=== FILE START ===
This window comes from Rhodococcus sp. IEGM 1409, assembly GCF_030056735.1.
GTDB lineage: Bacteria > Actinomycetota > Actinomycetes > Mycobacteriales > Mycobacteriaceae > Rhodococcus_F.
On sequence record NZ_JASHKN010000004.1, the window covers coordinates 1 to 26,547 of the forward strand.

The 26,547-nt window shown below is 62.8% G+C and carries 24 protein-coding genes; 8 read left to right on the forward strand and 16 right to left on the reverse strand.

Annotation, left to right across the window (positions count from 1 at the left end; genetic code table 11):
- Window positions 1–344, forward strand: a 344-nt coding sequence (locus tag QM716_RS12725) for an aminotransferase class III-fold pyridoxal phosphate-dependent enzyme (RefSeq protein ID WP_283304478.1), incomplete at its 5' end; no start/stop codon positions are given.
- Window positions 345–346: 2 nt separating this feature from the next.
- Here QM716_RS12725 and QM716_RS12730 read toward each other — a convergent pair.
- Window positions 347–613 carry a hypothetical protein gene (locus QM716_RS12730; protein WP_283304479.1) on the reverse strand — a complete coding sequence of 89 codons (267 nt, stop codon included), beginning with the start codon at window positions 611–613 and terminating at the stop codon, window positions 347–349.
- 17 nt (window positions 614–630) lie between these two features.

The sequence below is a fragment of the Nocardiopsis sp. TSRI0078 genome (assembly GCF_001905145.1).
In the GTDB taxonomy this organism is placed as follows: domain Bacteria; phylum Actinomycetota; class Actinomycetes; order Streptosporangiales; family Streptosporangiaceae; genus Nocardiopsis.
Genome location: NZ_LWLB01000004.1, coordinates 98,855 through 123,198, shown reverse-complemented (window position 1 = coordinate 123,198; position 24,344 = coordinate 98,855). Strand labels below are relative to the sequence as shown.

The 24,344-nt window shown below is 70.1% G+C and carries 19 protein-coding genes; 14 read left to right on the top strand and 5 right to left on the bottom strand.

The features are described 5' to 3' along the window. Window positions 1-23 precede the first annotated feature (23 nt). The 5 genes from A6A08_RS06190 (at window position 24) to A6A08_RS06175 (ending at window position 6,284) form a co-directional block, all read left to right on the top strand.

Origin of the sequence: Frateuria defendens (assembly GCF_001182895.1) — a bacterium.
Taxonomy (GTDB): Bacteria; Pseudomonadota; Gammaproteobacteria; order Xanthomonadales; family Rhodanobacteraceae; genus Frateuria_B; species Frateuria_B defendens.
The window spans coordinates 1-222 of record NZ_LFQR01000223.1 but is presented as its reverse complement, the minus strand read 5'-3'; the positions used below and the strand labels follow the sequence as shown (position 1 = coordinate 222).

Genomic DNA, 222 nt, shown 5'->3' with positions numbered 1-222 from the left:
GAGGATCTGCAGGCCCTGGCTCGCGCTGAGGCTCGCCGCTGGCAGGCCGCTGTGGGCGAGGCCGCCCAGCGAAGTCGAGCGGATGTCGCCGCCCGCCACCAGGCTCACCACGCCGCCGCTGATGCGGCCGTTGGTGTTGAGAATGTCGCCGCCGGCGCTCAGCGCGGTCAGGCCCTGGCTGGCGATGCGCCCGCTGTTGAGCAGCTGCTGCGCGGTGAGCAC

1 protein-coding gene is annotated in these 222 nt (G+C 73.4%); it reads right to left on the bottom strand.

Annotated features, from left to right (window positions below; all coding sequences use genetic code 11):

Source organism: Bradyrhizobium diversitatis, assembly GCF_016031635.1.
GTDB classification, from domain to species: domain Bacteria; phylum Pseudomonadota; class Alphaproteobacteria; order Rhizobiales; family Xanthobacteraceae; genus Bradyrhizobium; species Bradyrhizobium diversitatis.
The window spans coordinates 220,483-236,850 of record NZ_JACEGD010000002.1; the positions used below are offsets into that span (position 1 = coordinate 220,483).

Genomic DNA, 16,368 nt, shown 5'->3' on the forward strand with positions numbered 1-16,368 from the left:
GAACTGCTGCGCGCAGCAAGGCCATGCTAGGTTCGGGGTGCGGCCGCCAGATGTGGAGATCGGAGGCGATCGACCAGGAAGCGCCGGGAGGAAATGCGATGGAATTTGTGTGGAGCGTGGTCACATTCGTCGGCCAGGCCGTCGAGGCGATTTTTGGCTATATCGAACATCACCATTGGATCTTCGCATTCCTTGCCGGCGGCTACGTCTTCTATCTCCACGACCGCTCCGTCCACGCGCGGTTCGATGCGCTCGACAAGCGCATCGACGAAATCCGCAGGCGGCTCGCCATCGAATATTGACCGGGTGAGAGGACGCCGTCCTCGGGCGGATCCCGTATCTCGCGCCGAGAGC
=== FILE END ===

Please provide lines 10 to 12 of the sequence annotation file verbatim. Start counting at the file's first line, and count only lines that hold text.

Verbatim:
- 17 nt (window positions 614–630) lie between these two features.

The sequence below is a fragment of the Nocardiopsis sp. TSRI0078 genome (assembly GCF_001905145.1).
In the GTDB taxonomy this organism is placed as follows: domain Bacteria; phylum Actinomycetota; class Actinomycetes; order Streptosporangiales; family Streptosporangiaceae; genus Nocardiopsis.